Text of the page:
10 year-old trans girl Tiziana on the happiest day of her young life



Tiziana ecstatically shows her corrected ID denoting her as the youngest officially recognized trans person in the province of Salta, Argentina.

“Quiero ser una niña”. Cuando Tiziana tenía 8 años, se animó a contarle a sus padres cómo se sentía.
Hoy ella es libre de ser quien es.

“I want to be a girl.” When Tiziana was 8 years old she took courage and told her parents how she felt. Today she is free to be who she is.

Despite having the support of her father and mother, Tiziana has found little acceptance from the rest of her family and she has been bullied at school. According to Andalusian Transsexuals Association – Sylvia Rivera, Tiziana ignores this because as she says ‘to be gay, lesbian or trans is very normal and makes her feel free’.

An AJ+ Español video of Tiziana had over a million views after a few weeks helping to celebrate this darling of the internet.

According to  TDoR.Translivesmatter.info Argentina a country of 44 million, mourned 11 trans murders and suicides during the 2018 TDoR. This happened despite it being the first country to legislate transgender self-identification,. Overall LGBTQ Argentines continue to suffer social stigma and discrimination.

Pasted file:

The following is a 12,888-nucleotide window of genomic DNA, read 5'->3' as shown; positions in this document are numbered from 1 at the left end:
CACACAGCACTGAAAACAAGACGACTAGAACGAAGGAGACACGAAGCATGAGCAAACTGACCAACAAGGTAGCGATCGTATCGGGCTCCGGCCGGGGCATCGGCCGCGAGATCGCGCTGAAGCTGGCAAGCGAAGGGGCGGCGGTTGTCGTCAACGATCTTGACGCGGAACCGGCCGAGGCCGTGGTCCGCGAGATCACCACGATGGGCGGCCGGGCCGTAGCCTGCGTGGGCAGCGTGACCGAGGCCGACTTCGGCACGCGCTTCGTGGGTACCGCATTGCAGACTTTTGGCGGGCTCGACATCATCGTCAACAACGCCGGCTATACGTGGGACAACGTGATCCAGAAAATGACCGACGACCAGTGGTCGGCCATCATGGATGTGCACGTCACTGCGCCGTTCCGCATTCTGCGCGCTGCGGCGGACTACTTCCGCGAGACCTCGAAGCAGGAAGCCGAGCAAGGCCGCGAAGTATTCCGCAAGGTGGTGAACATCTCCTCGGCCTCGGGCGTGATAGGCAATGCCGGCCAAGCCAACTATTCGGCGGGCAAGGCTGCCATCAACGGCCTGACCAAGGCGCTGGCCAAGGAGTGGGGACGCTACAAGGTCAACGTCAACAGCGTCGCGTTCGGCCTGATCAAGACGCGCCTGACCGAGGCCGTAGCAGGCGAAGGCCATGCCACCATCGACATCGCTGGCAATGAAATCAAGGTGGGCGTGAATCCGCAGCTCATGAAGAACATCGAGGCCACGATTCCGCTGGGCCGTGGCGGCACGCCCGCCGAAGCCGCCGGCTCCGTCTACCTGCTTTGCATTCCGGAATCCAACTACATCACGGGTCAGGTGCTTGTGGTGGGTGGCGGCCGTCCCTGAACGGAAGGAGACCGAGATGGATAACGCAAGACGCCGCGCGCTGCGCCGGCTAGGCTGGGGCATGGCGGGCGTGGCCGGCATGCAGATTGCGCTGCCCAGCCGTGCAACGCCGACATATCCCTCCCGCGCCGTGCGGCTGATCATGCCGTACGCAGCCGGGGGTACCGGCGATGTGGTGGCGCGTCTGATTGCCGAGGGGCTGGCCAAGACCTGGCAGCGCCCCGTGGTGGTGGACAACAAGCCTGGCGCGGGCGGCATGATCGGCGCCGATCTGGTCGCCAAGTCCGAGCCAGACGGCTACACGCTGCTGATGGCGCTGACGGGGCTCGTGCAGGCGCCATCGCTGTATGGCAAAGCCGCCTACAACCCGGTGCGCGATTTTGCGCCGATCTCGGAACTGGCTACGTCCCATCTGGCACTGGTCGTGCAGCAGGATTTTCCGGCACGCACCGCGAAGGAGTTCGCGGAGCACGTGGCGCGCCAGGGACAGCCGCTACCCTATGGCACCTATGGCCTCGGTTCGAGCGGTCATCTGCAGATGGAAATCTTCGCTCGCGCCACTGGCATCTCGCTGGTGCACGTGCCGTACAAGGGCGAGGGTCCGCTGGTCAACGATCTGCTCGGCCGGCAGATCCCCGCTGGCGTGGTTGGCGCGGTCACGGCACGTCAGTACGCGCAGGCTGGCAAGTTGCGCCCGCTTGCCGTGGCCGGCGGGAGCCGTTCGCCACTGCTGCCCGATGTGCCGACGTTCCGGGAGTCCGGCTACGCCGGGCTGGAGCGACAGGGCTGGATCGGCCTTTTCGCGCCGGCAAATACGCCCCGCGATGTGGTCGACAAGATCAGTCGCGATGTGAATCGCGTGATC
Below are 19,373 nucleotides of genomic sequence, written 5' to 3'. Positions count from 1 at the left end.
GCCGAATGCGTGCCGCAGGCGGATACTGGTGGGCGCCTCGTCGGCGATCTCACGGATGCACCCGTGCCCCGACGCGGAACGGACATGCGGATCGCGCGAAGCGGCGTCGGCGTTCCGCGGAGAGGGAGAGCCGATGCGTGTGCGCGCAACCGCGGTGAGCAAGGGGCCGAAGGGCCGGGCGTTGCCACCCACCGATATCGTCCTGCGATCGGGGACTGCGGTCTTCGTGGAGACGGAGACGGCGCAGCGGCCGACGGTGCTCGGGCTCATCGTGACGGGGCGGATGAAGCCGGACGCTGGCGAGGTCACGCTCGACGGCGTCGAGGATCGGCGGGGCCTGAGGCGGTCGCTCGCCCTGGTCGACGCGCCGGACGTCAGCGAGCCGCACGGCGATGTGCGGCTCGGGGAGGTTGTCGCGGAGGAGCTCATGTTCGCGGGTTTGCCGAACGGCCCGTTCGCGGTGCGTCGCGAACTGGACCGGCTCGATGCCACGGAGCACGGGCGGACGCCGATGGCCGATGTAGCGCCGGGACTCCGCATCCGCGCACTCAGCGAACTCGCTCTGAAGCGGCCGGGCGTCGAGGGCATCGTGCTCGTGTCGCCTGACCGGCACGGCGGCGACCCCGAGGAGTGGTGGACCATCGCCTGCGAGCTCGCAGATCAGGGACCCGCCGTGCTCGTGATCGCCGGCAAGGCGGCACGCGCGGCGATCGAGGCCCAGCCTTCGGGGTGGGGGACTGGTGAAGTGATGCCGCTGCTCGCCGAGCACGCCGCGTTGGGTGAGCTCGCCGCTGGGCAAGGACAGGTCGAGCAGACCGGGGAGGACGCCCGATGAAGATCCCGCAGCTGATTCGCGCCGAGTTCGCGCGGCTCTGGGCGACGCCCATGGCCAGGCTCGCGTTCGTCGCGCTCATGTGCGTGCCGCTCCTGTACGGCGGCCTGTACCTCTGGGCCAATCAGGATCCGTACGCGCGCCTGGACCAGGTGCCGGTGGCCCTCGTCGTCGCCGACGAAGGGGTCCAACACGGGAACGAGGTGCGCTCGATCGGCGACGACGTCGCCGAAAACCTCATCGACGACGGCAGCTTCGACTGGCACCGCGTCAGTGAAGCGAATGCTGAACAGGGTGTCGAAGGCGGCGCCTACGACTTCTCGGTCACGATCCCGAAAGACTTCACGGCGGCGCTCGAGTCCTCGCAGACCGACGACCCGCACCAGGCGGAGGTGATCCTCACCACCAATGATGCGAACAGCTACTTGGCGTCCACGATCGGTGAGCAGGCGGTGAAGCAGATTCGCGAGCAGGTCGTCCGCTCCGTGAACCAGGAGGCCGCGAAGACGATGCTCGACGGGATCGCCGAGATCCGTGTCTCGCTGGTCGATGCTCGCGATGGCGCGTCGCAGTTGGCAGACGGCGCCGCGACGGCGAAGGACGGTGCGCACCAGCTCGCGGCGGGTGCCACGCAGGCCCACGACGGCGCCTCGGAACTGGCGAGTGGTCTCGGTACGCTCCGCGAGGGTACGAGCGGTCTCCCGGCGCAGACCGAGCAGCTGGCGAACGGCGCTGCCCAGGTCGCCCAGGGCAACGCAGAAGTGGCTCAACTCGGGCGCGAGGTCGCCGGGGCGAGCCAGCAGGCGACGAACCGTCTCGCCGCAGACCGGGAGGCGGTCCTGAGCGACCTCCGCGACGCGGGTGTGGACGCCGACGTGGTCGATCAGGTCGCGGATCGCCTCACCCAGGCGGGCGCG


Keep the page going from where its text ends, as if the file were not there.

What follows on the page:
An excerpt from “Transgender Rights in Argentina: A Story of Progress, Turbulence, and Contradictions” written by Allie Pitchon which first appeared in The Bubble:

Argentina passed its Gender Identity Law in 2012 under then-president Cristina Fernández de Kirchner— known in Spanish as La Ley de Identidad de Género—which ensures that all people in Argentina have the right to the recognition of their chosen gender identity. Under the law, transgender people in Argentina are able to identify with their chosen gender on official documents without first having to receive hormone therapy or gender reassignment surgery, or encounter barriers such as psychiatric counseling. The law also ensured that both public and private medical facilities must provide gender reassignment surgery and hormone therapy to all those who seek it. Furthermore, in November 2016, the World Health Organization lauded Argentina as taking key, exceptional steps toward ensuring transgender equality within the country.

However, despite these gains, the disparity between transgender rights on paper and reality is still stark. Across the country, transgender people face immense socio-cultural stigma and prejudice, which translates into economic and political discrimination, as well as physical violence. In spite of laws passed to prevent employment discrimination, just under ninety percent of trans women in Argentina have never been able to attain a formal job. Meanwhile, according to ATTTA, Argentina’s Association for Travesti, Transexual, and Transgender rights, transgender Argentines continue to experience hate crimes, as well as physical and sexual assault, at alarming rates. Since the start of 2018 alone, twenty transgender people have been killed because of their gender identity, and gender-based violence is still on the rise. Frequent exclusion of transgender people from the healthcare

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Kelli, Busey is managing editor at Planet Transgender


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